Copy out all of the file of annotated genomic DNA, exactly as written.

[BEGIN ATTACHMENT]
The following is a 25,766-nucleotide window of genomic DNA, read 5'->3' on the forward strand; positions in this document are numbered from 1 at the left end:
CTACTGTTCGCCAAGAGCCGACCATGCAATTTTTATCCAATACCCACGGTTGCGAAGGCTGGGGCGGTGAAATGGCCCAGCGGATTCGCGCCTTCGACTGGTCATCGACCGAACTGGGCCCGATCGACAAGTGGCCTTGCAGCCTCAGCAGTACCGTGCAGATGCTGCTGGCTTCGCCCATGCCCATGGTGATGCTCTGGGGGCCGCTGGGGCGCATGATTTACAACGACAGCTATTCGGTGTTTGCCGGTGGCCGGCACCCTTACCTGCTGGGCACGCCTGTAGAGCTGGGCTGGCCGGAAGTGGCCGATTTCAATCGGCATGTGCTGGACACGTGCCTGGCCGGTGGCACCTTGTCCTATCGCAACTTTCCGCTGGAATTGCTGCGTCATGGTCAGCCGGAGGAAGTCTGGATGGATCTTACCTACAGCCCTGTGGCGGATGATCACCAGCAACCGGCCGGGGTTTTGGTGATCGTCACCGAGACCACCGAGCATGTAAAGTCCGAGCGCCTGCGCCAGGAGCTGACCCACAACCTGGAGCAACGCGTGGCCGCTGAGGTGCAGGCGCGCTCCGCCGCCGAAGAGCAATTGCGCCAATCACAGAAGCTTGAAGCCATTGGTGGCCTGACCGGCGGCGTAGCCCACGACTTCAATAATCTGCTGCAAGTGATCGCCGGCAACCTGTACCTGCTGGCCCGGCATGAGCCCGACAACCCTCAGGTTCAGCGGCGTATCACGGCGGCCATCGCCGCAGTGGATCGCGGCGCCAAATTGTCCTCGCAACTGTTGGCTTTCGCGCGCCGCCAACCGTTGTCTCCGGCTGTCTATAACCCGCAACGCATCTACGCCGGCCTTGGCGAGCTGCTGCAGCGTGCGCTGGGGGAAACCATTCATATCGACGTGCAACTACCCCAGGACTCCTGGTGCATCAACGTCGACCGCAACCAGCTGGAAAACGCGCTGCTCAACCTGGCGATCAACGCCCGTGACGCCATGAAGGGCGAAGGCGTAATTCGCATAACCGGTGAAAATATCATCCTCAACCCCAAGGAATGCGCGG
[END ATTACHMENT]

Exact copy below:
The following is a 25,766-nucleotide window of genomic DNA, read 5'->3' on the forward strand; positions in this document are numbered from 1 at the left end:
CTACTGTTCGCCAAGAGCCGACCATGCAATTTTTATCCAATACCCACGGTTGCGAAGGCTGGGGCGGTGAAATGGCCCAGCGGATTCGCGCCTTCGACTGGTCATCGACCGAACTGGGCCCGATCGACAAGTGGCCTTGCAGCCTCAGCAGTACCGTGCAGATGCTGCTGGCTTCGCCCATGCCCATGGTGATGCTCTGGGGGCCGCTGGGGCGCATGATTTACAACGACAGCTATTCGGTGTTTGCCGGTGGCCGGCACCCTTACCTGCTGGGCACGCCTGTAGAGCTGGGCTGGCCGGAAGTGGCCGATTTCAATCGGCATGTGCTGGACACGTGCCTGGCCGGTGGCACCTTGTCCTATCGCAACTTTCCGCTGGAATTGCTGCGTCATGGTCAGCCGGAGGAAGTCTGGATGGATCTTACCTACAGCCCTGTGGCGGATGATCACCAGCAACCGGCCGGGGTTTTGGTGATCGTCACCGAGACCACCGAGCATGTAAAGTCCGAGCGCCTGCGCCAGGAGCTGACCCACAACCTGGAGCAACGCGTGGCCGCTGAGGTGCAGGCGCGCTCCGCCGCCGAAGAGCAATTGCGCCAATCACAGAAGCTTGAAGCCATTGGTGGCCTGACCGGCGGCGTAGCCCACGACTTCAATAATCTGCTGCAAGTGATCGCCGGCAACCTGTACCTGCTGGCCCGGCATGAGCCCGACAACCCTCAGGTTCAGCGGCGTATCACGGCGGCCATCGCCGCAGTGGATCGCGGCGCCAAATTGTCCTCGCAACTGTTGGCTTTCGCGCGCCGCCAACCGTTGTCTCCGGCTGTCTATAACCCGCAACGCATCTACGCCGGCCTTGGCGAGCTGCTGCAGCGTGCGCTGGGGGAAACCATTCATATCGACGTGCAACTACCCCAGGACTCCTGGTGCATCAACGTCGACCGCAACCAGCTGGAAAACGCGCTGCTCAACCTGGCGATCAACGCCCGTGACGCCATGAAGGGCGAAGGCGTAATTCGCATAACCGGTGAAAATATCATCCTCAACCCCAAGGAATGCGCGG